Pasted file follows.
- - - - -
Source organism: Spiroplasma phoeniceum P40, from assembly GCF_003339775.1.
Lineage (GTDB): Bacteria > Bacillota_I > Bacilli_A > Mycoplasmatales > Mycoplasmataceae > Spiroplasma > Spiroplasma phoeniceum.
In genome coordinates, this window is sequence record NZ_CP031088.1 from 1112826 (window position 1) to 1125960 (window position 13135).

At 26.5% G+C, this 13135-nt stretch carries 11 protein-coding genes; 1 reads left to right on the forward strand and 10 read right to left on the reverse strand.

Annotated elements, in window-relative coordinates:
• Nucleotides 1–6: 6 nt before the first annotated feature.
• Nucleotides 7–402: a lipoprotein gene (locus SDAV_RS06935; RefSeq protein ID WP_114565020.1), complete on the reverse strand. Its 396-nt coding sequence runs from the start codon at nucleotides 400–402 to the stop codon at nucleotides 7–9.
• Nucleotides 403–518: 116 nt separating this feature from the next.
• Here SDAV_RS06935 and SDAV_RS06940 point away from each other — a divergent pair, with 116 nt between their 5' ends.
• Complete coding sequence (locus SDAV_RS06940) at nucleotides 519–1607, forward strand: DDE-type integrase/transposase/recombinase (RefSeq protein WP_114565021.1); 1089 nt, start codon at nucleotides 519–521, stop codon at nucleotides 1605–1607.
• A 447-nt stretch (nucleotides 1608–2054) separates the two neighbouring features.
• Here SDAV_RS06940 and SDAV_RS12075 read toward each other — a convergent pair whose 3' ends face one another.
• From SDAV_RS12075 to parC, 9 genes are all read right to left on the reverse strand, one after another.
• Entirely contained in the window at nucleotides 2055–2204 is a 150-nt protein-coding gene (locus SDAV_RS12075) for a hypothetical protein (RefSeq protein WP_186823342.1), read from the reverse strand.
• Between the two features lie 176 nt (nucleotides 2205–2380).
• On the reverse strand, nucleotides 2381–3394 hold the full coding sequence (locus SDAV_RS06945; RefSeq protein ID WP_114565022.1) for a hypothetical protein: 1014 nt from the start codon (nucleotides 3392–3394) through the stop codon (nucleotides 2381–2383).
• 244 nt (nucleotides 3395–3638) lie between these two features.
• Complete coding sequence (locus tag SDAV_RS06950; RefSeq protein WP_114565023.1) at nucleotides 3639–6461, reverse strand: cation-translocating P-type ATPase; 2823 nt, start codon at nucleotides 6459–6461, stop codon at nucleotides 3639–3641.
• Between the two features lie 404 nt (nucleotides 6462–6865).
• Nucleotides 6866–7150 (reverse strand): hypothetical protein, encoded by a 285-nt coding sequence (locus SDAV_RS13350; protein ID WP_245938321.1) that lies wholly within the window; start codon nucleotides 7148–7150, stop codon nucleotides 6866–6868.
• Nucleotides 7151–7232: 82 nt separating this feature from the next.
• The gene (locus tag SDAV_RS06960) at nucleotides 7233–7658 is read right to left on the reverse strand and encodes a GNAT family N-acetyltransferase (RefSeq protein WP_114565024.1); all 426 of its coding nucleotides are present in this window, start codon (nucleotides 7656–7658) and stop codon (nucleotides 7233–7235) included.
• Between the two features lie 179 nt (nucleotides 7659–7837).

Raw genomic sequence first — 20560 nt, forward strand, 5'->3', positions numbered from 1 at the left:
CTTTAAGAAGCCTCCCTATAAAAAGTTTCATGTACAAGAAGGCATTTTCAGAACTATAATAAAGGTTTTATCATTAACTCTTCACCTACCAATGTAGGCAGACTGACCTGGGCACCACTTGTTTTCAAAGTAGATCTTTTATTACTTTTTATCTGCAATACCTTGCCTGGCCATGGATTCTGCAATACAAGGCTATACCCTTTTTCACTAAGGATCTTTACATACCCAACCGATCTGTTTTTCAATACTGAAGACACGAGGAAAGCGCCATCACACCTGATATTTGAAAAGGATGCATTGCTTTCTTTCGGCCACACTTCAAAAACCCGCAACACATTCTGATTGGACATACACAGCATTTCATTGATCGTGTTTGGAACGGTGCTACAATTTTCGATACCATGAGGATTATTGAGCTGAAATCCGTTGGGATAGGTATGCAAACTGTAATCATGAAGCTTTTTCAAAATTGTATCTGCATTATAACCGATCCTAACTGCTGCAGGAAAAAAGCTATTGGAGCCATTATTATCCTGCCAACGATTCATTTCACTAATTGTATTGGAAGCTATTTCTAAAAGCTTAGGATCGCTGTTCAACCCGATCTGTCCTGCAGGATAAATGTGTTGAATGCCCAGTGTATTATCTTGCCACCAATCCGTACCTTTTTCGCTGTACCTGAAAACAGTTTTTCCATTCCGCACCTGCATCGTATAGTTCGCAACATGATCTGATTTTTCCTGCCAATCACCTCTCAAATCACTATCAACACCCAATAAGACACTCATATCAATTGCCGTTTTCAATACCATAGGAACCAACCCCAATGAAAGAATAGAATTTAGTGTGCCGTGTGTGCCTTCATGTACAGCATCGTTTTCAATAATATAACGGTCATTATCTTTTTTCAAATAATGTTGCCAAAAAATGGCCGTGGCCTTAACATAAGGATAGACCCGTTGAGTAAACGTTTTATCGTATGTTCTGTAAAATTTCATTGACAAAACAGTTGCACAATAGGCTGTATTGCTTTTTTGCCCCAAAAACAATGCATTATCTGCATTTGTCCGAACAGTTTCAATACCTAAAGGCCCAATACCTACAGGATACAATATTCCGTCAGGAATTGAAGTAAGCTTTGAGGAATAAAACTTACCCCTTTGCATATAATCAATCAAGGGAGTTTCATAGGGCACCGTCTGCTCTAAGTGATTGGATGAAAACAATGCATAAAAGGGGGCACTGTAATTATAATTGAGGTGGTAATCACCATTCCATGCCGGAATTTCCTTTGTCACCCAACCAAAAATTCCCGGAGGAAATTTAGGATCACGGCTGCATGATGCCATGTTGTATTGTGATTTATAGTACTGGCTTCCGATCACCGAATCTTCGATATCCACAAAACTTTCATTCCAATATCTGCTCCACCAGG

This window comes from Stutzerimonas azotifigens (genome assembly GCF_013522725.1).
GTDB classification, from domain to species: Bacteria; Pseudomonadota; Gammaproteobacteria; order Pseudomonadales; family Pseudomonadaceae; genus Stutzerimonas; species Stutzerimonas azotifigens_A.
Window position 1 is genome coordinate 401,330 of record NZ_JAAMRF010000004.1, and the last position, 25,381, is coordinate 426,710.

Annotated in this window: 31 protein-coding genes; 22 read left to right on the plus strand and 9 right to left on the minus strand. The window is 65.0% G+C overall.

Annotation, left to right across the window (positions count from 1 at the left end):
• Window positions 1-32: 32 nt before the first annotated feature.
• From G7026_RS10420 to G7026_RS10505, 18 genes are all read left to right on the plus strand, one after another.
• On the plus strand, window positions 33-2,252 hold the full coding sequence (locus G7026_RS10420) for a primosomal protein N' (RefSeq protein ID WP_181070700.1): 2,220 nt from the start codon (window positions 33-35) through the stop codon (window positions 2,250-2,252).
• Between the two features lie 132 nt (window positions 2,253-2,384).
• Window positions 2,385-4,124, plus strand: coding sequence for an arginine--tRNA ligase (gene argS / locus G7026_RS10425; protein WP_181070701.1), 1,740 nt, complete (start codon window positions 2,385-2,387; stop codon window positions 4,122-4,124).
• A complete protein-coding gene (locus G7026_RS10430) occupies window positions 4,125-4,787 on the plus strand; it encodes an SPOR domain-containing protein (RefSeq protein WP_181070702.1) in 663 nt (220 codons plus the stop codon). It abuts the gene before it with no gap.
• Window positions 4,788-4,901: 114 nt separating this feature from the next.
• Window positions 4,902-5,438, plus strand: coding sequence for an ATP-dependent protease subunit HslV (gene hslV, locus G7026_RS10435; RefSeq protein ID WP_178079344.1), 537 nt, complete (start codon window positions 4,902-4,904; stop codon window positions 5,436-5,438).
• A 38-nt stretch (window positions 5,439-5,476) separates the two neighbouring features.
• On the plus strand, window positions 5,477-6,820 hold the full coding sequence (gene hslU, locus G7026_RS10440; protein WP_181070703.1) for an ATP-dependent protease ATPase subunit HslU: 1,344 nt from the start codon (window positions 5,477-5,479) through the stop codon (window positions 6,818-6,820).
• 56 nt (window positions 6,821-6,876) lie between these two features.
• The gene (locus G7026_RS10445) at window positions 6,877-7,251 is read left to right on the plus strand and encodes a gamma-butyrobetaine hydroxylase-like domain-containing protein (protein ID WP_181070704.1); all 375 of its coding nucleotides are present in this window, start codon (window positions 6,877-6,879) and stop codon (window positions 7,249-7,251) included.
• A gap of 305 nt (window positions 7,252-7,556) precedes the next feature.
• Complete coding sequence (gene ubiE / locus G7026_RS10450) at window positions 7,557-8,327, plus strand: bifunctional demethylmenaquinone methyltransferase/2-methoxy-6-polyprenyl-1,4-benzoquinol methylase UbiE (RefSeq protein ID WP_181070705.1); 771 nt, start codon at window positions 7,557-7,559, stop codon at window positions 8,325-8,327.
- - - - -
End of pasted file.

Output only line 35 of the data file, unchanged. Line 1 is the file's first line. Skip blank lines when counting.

• Window positions 2,385-4,124, plus strand: coding sequence for an arginine--tRNA ligase (gene argS / locus G7026_RS10425; protein WP_181070701.1), 1,740 nt, complete (start codon window positions 2,385-2,387; stop codon window positions 4,122-4,124).